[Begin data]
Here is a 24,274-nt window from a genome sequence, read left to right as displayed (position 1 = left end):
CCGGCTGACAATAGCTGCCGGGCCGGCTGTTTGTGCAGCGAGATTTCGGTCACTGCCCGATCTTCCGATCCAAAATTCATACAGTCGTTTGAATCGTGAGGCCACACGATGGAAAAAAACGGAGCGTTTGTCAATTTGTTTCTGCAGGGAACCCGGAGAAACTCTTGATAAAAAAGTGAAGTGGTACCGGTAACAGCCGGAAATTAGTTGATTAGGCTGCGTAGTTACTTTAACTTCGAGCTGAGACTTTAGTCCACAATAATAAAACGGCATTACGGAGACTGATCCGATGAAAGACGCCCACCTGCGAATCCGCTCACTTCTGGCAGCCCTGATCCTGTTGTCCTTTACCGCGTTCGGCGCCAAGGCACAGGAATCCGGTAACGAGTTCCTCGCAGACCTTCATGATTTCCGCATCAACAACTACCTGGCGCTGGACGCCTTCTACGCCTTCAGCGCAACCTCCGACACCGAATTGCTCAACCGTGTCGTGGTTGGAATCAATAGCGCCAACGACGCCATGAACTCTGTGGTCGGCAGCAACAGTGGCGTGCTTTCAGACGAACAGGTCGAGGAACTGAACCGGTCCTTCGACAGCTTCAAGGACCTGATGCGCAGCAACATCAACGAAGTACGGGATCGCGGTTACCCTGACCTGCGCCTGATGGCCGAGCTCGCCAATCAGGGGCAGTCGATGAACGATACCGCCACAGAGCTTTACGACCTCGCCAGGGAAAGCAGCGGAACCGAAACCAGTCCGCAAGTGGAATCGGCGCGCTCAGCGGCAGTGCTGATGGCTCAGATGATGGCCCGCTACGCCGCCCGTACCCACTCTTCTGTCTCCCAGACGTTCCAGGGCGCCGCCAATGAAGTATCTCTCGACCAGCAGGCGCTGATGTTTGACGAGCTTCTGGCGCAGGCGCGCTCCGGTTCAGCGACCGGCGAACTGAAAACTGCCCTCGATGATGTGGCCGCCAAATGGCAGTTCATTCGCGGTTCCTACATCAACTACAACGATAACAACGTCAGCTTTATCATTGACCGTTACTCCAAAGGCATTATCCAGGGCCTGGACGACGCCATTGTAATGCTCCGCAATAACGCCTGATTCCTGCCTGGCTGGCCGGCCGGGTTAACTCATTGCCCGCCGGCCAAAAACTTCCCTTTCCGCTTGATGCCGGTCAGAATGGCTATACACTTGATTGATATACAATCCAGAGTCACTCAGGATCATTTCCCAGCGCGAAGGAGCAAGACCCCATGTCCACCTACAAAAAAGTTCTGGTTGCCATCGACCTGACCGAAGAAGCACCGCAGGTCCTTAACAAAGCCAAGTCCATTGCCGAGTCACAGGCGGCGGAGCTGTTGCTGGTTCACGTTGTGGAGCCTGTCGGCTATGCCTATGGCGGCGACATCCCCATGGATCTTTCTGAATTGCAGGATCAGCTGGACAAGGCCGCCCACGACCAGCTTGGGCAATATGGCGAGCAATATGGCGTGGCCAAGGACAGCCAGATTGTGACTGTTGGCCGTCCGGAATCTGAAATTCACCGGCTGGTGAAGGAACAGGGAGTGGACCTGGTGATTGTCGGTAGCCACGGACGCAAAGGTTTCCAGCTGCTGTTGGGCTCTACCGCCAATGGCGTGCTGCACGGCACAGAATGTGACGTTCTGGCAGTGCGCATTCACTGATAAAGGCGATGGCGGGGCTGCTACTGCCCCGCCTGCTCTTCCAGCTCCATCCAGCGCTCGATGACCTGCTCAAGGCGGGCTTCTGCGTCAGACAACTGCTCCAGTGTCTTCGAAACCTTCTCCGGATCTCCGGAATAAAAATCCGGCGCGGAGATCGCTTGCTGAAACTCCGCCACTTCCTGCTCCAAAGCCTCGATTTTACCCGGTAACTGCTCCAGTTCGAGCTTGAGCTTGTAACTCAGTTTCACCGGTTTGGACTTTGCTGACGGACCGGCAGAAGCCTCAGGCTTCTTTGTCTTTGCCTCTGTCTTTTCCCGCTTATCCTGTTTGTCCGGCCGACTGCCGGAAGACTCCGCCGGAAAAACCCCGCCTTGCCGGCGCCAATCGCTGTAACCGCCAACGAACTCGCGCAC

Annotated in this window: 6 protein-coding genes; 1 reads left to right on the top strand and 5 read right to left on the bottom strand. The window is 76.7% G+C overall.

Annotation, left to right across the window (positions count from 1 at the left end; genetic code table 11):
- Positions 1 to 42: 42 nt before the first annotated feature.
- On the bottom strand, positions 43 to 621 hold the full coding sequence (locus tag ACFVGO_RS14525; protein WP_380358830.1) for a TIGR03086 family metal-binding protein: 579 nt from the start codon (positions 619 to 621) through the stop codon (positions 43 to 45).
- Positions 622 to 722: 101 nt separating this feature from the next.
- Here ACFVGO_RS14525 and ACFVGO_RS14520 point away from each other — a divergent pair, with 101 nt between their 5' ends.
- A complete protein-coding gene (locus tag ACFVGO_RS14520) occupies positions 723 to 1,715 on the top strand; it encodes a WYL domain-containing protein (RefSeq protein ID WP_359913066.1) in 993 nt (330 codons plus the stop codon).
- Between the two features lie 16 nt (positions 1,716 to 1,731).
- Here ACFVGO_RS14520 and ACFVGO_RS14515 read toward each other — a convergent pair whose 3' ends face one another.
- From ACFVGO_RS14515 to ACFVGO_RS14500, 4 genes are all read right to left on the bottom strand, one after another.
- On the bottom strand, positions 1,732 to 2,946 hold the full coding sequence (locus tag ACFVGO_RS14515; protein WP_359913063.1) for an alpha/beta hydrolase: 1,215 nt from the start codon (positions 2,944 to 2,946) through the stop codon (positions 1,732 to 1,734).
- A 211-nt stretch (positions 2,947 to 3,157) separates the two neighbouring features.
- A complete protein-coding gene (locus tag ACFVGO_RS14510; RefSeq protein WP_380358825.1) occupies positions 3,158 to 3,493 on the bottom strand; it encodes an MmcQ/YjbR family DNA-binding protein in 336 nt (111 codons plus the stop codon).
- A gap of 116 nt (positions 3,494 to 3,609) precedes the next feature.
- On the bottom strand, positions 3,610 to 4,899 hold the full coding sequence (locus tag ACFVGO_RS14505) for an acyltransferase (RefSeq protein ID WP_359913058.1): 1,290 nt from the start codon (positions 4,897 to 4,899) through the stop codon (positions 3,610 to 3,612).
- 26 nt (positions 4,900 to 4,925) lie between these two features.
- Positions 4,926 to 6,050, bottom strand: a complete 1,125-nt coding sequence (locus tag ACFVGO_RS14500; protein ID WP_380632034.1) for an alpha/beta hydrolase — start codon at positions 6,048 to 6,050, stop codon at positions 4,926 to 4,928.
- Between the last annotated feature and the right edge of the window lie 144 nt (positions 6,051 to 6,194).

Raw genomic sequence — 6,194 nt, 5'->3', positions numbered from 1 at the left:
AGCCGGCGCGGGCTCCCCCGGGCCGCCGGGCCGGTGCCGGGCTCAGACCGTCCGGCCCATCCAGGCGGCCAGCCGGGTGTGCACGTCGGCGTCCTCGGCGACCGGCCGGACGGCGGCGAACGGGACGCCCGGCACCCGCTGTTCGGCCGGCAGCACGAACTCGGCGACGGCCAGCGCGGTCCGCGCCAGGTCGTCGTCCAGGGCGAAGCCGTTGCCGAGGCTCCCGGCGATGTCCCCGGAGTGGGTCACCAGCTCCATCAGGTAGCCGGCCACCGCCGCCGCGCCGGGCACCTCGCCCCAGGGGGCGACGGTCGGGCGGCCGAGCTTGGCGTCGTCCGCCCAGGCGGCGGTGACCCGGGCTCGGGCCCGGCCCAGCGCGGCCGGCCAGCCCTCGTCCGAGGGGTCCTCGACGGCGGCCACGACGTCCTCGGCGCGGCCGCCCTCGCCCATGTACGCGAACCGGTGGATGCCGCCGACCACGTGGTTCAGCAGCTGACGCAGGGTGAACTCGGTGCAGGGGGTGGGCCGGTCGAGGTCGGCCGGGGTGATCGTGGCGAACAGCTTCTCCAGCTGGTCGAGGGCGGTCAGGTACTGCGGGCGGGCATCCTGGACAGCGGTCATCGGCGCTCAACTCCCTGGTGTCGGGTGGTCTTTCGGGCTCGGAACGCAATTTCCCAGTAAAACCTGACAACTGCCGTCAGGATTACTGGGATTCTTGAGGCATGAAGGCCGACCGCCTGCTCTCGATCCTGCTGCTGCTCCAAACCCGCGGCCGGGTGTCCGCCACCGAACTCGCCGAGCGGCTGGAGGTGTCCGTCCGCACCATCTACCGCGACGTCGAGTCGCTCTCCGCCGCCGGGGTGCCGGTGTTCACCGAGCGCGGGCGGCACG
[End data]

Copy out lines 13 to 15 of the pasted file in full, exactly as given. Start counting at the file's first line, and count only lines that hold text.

- On the bottom strand, positions 1,732 to 2,946 hold the full coding sequence (locus tag ACFVGO_RS14515; protein WP_359913063.1) for an alpha/beta hydrolase: 1,215 nt from the start codon (positions 2,944 to 2,946) through the stop codon (positions 1,732 to 1,734).
- A 211-nt stretch (positions 2,947 to 3,157) separates the two neighbouring features.
- A complete protein-coding gene (locus tag ACFVGO_RS14510; RefSeq protein WP_380358825.1) occupies positions 3,158 to 3,493 on the bottom strand; it encodes an MmcQ/YjbR family DNA-binding protein in 336 nt (111 codons plus the stop codon).